Whether we like it or not, beauty matters.
For centuries philosophers have debated whether there are universal standards of beauty. Experts in the burgeoning field of neuroaesthetics suggest there are. Beauty, they say, is not in the eye of the beholder, but in the limbic system.
Their research shows that aesthetic experiences activate our neurological centers for pleasure, which, in turn, affect our moods, behavior, and ultimately, wellbeing.
In our effort to understand why certain people, places or things are perceived as more beautiful than others, we turned to Dr. Anjan Chatterjee, a world-renown pioneer in the field of neuroaesthetics and director of the Penn Center for Neuroaesthetics. (Pauline is one of its advisory board members.) Dr. Chatterjee highlighted three distinct ways in which our visual systems process the exterior world.
Below, some of his key findings:
Despite some variations across different geographies and cultures, humans are generally attracted to those with features marked by:
PRONOUNCED GENDER TRAITS
These traits, historically, were indicators of health and fertility and therefore perceived as desirable. So, when it comes to beauty pageants, our reptilian brains still seem to prevail!
When it comes to architectural design, three distinct characteristics affect how a built environment makes people feel:
How rich and interesting is the environment? Does it compel you to explore?
How comfortable is the environment? Does it feel safe and relaxing?
How organized is the environment? Is it easy to navigate?
Art and other beautiful objects activate the motor systems in our brains. They make us feel drawn and attached purely because of their aesthetics. (Such objects generally have no practical utility.)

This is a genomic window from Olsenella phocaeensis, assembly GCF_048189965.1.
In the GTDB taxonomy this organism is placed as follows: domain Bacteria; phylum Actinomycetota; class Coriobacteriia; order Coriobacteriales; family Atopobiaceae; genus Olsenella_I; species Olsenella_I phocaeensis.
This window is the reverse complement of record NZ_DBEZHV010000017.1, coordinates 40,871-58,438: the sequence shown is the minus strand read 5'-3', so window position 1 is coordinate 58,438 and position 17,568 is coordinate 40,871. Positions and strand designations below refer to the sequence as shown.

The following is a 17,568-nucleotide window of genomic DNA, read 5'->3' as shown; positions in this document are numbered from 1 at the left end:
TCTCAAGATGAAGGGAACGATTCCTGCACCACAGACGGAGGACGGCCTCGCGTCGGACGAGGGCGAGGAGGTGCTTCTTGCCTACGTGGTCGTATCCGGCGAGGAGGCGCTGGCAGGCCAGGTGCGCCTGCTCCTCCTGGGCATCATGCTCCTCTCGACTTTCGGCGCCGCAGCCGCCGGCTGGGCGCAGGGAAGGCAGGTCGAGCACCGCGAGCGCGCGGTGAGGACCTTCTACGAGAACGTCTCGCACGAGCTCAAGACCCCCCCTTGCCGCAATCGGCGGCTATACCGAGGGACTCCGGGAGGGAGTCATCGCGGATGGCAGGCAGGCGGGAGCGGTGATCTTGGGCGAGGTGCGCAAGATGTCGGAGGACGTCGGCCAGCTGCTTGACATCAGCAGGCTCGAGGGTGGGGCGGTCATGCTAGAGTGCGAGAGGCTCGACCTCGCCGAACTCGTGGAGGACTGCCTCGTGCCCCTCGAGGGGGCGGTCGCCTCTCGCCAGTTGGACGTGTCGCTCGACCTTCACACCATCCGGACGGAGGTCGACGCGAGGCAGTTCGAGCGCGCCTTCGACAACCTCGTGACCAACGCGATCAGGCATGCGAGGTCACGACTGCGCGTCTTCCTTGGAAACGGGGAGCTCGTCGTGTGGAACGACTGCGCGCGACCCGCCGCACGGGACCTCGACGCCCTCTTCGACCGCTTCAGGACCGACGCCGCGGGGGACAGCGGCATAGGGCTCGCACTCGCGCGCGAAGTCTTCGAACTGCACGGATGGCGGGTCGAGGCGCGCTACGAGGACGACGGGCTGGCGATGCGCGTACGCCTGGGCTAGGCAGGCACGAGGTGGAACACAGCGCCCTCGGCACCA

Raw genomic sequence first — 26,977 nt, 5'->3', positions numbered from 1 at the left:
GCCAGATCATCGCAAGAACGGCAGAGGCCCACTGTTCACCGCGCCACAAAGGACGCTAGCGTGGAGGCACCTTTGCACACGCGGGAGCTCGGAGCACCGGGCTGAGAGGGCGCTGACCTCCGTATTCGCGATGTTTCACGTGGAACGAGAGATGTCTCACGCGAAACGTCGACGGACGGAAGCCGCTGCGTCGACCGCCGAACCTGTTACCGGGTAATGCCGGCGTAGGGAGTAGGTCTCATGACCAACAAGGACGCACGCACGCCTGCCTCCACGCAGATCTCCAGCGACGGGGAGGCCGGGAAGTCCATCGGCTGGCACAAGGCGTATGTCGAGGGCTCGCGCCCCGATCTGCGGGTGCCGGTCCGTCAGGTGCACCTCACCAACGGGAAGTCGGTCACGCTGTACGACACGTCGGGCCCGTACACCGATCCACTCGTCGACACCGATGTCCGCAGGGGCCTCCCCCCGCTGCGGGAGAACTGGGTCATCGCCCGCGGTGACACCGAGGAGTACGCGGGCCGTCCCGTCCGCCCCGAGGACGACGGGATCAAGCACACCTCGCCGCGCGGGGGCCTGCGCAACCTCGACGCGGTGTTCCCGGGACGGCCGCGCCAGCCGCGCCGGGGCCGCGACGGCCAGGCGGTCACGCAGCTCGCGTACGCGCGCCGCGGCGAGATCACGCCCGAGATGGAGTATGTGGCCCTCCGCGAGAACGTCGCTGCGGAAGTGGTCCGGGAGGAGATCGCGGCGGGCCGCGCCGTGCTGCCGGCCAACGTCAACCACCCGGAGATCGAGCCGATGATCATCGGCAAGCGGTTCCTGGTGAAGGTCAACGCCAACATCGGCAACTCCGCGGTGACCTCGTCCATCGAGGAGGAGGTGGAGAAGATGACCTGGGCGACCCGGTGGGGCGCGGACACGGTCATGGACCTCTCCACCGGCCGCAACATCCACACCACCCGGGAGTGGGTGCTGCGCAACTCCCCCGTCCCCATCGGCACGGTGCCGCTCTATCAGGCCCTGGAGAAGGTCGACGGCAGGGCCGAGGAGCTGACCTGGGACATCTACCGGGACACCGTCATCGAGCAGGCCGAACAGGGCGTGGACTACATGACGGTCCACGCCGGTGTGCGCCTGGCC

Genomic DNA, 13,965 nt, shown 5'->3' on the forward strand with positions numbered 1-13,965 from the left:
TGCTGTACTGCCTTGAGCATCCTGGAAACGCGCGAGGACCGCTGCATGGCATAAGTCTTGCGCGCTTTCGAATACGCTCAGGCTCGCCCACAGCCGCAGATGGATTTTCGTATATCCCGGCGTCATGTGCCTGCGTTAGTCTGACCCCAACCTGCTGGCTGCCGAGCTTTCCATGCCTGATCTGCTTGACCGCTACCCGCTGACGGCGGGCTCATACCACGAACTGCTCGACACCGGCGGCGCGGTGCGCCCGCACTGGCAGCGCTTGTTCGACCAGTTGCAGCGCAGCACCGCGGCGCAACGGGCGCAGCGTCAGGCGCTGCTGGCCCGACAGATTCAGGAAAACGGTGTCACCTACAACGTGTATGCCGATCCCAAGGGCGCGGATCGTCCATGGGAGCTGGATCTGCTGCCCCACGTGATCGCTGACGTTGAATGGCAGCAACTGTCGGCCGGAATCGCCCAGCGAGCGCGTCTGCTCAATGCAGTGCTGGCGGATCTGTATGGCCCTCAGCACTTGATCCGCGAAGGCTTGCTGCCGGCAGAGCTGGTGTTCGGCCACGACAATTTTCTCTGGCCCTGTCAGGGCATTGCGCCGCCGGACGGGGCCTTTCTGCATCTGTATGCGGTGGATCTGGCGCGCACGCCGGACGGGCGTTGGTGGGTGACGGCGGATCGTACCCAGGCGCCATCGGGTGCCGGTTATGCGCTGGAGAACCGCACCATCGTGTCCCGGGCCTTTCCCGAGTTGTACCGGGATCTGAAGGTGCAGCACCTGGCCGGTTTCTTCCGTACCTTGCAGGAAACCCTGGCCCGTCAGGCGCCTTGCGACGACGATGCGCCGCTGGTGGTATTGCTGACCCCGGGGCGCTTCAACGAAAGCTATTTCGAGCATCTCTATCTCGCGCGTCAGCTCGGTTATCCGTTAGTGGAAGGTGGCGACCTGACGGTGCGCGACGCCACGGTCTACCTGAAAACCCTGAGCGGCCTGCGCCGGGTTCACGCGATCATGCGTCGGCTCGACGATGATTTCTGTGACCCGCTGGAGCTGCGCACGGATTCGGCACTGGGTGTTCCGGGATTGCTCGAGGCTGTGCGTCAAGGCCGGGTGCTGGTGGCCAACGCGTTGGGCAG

There’s a reason why we describe art as “moving”; it spurs cognitive movement.
Unlike with people and places, our appreciation of beautiful things is not instinctive, nor universally consistent – but shaped primarily by culture, values, experiences and exposure.
(As we always say at A.I.Labs, yes, taste can be cultivated….and it ought to evolve!)
A deeper understanding of our cognitive, perceptual and emotional responses to aesthetics can have a profound effect on our wellbeing as well as the society in which we live.
For instance, recognizing the intrinsic attitude we all have towards particular facial features enables us to correct unconscious biases – such as the “beauty is good” assumption – and adjust our perceptions to a more modern and just world. Exploring our emotional relationship to the built environment enables us to support better designs for our own communities – at work and at home. And, lastly, understanding the pleasure derived from aesthetic objects empowers us to make more informed buying and selling decisions and, over time, surround ourselves with our own aesthetic masterpieces.
Our mission at A.I.Labs is to put human delight at the heart of business strategy. We collaborate with neuroscientists, psychologists, business leaders and philosophers alike to collect, synthesize and translate the latest research on aesthetics and come up with practical strategies for the executives, entrepreneurs and other professionals in our community of tastemakers.